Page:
Archaeological Season 2023 exhibition at Bulgaria’s National History Museum

An exhibition entitled “Ancient finds. New discoveries. Archaeological Season 2023” has opened at Bulgaria’s National History Museum in Sofia and will continue until the beginning of April, according to the museum’s website.

The museum said that the 2023 archaeological season was extremely successful for it, and the finds made span almost all archaeological periods from prehistory to the Middle Ages.

Archaeologists from the National History Museum conducted archaeological field investigations at 15 sites all over the country – from the Rhodope Mountains through Sakar to the Black Sea coast, including Vitosha, Plana mountain range and the Thracian Plain. A dig at a new site in the Danube Plain also began.

The sites include ancient and mediaeval fortresses and settlements from different periods.

As a result of the regular archaeological excavations of the Ravadinovo ancient fortress in 2017-2023, evidence of a well-fortified site that existed on the territory of the Greek colony of Apollonia Pontica (now the city of Sozopol) was discovered and documented.

The most widely discovered material are the amphorae from Thasos, the Thasos circle, Chios, Mende, Miletus (dated between the first half of the fifth century BCE and the third century BCE). Another highlight among the finds are the coins minted in Aponolia Pontica, the museum said.

During rescue excavations at 7 Albatros Street in Sozopol, Skamni Peninsula, a hitherto unknown part of the ancient city of Apollonia Pontica was excavated. The main highlights of the finds include several small cult votive figurines representing parts of the human body. It was on this site that the blue bead was discovered, which subsequently became the emblem of this year’s exhibition.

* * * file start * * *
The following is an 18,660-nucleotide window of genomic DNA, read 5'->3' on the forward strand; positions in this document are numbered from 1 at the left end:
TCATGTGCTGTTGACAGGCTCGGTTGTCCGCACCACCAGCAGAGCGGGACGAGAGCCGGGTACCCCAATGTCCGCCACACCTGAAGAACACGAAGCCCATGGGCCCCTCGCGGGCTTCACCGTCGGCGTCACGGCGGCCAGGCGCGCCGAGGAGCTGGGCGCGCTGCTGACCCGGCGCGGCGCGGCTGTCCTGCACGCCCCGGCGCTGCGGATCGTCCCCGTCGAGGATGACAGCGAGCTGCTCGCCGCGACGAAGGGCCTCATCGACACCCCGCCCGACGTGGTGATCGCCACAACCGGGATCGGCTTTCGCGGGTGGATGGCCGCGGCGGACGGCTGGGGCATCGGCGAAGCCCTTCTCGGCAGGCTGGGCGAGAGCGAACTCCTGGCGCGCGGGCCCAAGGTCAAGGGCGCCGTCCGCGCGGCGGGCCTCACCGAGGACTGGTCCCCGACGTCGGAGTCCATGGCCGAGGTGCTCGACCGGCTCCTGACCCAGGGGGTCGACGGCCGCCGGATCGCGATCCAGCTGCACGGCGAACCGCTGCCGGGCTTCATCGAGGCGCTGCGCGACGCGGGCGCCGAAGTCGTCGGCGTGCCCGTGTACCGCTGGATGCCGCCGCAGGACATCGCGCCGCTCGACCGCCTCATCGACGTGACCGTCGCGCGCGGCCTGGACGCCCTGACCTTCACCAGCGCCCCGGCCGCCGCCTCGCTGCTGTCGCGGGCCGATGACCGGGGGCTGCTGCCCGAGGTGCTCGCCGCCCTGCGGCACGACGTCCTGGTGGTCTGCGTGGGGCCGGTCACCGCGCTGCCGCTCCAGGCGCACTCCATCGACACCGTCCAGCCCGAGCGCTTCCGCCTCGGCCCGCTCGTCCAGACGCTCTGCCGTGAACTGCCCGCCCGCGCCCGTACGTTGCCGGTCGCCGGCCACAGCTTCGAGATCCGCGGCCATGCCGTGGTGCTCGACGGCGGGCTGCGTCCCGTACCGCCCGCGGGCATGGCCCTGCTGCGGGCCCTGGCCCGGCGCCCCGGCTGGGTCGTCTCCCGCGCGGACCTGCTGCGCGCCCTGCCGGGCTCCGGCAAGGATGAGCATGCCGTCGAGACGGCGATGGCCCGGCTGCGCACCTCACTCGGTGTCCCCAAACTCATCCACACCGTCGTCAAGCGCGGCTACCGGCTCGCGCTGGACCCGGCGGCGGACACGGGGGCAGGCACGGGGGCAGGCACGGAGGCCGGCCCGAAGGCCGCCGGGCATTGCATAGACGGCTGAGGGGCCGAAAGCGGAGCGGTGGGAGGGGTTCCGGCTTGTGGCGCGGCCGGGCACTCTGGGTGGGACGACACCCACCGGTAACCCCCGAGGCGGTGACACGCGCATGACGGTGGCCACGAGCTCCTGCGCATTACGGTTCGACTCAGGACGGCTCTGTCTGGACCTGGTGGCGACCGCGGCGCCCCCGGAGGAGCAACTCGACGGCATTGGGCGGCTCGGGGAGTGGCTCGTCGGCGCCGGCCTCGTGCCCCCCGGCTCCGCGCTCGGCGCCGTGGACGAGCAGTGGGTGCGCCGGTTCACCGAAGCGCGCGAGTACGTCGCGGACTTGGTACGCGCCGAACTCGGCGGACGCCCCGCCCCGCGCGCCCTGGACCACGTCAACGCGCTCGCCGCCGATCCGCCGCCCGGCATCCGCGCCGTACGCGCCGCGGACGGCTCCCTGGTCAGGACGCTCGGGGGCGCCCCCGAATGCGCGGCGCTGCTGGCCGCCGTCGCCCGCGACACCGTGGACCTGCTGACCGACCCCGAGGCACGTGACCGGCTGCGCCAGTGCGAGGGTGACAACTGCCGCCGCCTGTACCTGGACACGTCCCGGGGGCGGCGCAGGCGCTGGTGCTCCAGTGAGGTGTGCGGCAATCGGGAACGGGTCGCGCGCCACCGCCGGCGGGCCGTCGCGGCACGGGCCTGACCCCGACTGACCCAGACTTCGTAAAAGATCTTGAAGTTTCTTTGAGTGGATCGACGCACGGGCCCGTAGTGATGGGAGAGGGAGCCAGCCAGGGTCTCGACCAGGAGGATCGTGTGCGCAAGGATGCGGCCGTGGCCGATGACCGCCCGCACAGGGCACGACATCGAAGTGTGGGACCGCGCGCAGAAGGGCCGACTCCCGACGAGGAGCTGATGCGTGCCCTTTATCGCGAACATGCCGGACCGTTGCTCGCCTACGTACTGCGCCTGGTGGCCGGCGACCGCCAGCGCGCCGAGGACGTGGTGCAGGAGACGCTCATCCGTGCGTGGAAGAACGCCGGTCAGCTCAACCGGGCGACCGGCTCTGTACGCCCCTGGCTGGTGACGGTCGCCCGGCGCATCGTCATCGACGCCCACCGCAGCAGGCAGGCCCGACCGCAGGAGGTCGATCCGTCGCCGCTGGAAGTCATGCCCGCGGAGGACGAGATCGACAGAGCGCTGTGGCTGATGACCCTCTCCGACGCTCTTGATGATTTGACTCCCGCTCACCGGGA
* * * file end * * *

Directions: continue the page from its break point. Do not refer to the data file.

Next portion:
Another interesting highlight in this year’s exhibition are the discoveries made during the regular archaeological investigations of the mediaeval fortress near the town of Yakoruda, in the Blagoevgrad district. Several fragments of tiles on which prints of a child’s foot were found, as well as traces of animals.

One of the very interesting archaeological studies is related to underwater research in the waters of Bourgas and the region. The early Byzantine fortress Chrysosotira near the town of Chernomorets was examined. Research also was done in the waters off the Kamchia Peninsula. An interesting highlight was the tin ingot discovered there, mined in the Roman mines of the Cornwall peninsula in Britain, further proof of the distant trade connections of the population that inhabited what is today Bulgaria.

“This summer, the archaeological excavations of the magnificent medieval capital of the Dobrudja Despotate – Kaliakra, led by Research Fellow Dr. Bonni Petrunova, director of the National History Museum, proved that the northern Black Sea coast is an irreplaceable part of the rich cultural heritage of the country with a long and history rich in finds,” the museum said.

(Photo: National History Museum)

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